Through continuous scientific and technological innovation, a steady stream of new growth momentum can be formed, including disruptive innovation and momentum. In this journey, entrepreneurship plays a critical role, because entrepreneurship is fundamentally the spirit that dares to take risks and innovate.
4. Promoting High-Level Opening to the Outside World with Institutional Opening
A high level of opening to the outside world is crucial for future growth. For a country, the biggest advantage of transitioning from closure to opening is the ability to expand the market boundary or space for resource acquisition and allocation. What is stated in microeconomics textbooks is to expand the production possibility frontier. The past opening up of our country, especially the effect after China's accession to the World Trade Organization, has fully proved this point, which has a consistent view in academic circles at home and abroad. Now our official statement is to open to the outside world at a high level, but what exactly is a high level of opening to the outside world, it seems that the discussion is not very clear and sufficient. Our opening to the outside world in the new period must be systematic. When we talked about expanding the opening in the past, we said more about opening up the market and lowering tariffs. Now it seems that the existing international environment is unlikely to accept this. It turned out that when I took part in China's WTO accession negotiations, I mainly talked about two issues. One is the market access negotiation, which mainly reduces tariffs and relaxes market access; the other is related to system opening. I am responsible for discussing industrial policies and industrial subsidies, which involve an economic management mechanism and system. We must abide by relevant WTO rules in this respect because it involves the market system and fair competition.
At present, some western countries, led by the United States, have some criticisms and complaints against us, mostly concentrated in these areas. They are of the opinion that industrial policies and industrial subsidies violate WTO rules, resulting in unfair competition and unfair trade. Since industrial policies and subsidies are not China's inventions or unique to China, all countries have industrial policies and implemented them to varying degrees, including countries like the United States, China does not easily accept their criticism.
However, in general, China's opening up in the future must be based on an increased standard of opening up. On the one hand, we must insist on allocating resources from a global perspective. In this way, our enterprises will have larger market frontiers, higher efficiency, and fuller competition. This is very important for the development of Chinese enterprises. On the other hand, it is necessary to create more reliable and predictable international rules and systems for the global operation of Chinese enterprises.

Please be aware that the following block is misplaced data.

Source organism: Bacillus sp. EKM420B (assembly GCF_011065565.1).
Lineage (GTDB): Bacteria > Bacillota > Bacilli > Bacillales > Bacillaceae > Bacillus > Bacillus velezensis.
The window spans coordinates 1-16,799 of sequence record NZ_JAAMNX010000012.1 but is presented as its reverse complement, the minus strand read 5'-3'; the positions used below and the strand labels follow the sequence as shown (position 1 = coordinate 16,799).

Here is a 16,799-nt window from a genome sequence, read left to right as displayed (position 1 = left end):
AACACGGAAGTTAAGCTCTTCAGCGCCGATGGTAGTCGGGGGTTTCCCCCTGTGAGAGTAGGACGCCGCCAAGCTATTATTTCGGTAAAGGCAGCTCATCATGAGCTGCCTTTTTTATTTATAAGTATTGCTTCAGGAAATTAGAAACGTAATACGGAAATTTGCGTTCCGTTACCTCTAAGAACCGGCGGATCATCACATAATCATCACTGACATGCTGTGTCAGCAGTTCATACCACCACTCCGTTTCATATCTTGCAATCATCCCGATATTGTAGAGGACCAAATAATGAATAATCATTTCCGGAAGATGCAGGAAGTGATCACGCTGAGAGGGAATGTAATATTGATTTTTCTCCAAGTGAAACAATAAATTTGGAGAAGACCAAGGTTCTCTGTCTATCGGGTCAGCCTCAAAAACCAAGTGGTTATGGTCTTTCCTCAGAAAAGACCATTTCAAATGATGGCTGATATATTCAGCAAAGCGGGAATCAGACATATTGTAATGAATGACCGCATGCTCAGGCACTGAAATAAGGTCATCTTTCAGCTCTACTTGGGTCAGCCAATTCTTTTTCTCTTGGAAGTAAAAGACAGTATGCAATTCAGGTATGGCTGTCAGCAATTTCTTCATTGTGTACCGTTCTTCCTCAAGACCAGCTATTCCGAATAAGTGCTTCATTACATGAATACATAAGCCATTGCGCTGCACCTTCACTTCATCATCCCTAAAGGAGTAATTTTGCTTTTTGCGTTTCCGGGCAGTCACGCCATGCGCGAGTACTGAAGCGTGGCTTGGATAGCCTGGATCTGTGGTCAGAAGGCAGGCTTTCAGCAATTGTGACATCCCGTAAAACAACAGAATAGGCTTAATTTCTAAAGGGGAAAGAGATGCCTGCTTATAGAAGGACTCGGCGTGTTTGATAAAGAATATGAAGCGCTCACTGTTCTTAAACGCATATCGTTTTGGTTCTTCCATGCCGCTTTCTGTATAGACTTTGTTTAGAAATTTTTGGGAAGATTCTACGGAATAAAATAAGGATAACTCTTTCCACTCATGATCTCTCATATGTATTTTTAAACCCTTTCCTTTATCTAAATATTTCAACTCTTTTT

Allocating resources from a global perspective will shape our national interests in different countries around the world. These national interests must be effectively protected. In the past, when national interests were damaged or not protected, the military could be used. It was a barbaric era when big powers were rampant - whoever affected my interests, the military could be used without negotiation. The Sino-British Opium War was such an act. Under today's modern international order and modern civilization system, of course, this cannot be done. Even a superpower like the United States will not easily use force to settle trade disputes. In the future, it will be more necessary to establish a set of widely accepted international systems to protect our overseas interests with systems based on international rules. China's overseas interests are now quite large, probably around 10 trillion US dollars, with a wide distribution in space and countries. Without such a set of international rules to provide protection, Chinese enterprises will face many risks and uncertainties in their global operations. It is the duty of the government to create a good global business environment for enterprise development.
Through globalization, we have gained a lot of benefits in the past. After China's accession to the WTO, as the environment for enterprises to engage in international trade and investment has greatly improved, the trade surplus from the United States and the European Union alone has amounted to nearly 6 trillion US dollars over the past 20 years. The trade surplus has helped us accumulate a lot of wealth. When did China begin to get rich? Bluntly, since China joined the WTO. The release of the Chinese currency associated with the 6 trillion US dollars amounts to more than 40 trillion RMB, that’s the wealth of Chinese enterprises, the people, and the country itself.
Therefore, under the modern, civilized economic system, a trade surplus serves as an important means for a country to accumulate wealth, although governments seldom openly acknowledge this fact. If openly stated, others may accuse us of being mercantilist countries. While the United States possesses the unique advantage of being able to sustain continuous trade deficits by bridging the balance of payments gap through printing the U.S. dollars, China, lacking the same conditions, can still engage in free trade based on fair competition. It is crucial to have confidence in Chinese entrepreneurs, as they will play a pivotal role in global competition and contribute to the country's wealth creation through international free trade.